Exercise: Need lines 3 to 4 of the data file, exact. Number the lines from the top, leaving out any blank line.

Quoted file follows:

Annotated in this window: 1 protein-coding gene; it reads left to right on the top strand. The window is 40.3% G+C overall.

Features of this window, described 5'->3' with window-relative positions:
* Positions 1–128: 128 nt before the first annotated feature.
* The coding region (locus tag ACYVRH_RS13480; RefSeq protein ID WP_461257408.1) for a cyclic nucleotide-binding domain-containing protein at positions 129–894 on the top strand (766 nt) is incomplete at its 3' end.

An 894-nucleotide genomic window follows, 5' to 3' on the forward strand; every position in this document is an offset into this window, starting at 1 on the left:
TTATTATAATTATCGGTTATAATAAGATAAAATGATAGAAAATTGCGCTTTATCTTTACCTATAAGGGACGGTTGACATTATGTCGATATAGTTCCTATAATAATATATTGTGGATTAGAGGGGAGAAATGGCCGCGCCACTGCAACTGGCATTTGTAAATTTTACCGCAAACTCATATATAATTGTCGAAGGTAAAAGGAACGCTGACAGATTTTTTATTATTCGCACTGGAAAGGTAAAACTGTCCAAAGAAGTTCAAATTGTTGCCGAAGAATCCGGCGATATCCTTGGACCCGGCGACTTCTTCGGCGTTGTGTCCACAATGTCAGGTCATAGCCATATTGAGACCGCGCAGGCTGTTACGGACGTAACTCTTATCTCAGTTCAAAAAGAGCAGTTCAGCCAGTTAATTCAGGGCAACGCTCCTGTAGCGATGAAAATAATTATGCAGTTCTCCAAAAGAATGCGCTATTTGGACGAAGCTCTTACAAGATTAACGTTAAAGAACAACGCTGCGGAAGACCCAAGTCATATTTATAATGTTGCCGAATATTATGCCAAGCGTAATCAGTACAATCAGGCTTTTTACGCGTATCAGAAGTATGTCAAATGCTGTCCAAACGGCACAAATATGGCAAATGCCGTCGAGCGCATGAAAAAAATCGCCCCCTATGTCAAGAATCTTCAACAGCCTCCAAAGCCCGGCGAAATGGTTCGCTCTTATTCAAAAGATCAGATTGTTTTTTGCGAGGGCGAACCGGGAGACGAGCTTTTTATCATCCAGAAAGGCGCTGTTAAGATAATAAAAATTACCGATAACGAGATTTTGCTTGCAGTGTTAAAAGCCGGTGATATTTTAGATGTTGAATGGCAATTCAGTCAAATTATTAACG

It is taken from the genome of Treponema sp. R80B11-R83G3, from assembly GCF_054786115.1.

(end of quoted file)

* Positions 1–128: 128 nt before the first annotated feature.
* The coding region (locus tag ACYVRH_RS13480; RefSeq protein ID WP_461257408.1) for a cyclic nucleotide-binding domain-containing protein at positions 129–894 on the top strand (766 nt) is incomplete at its 3' end.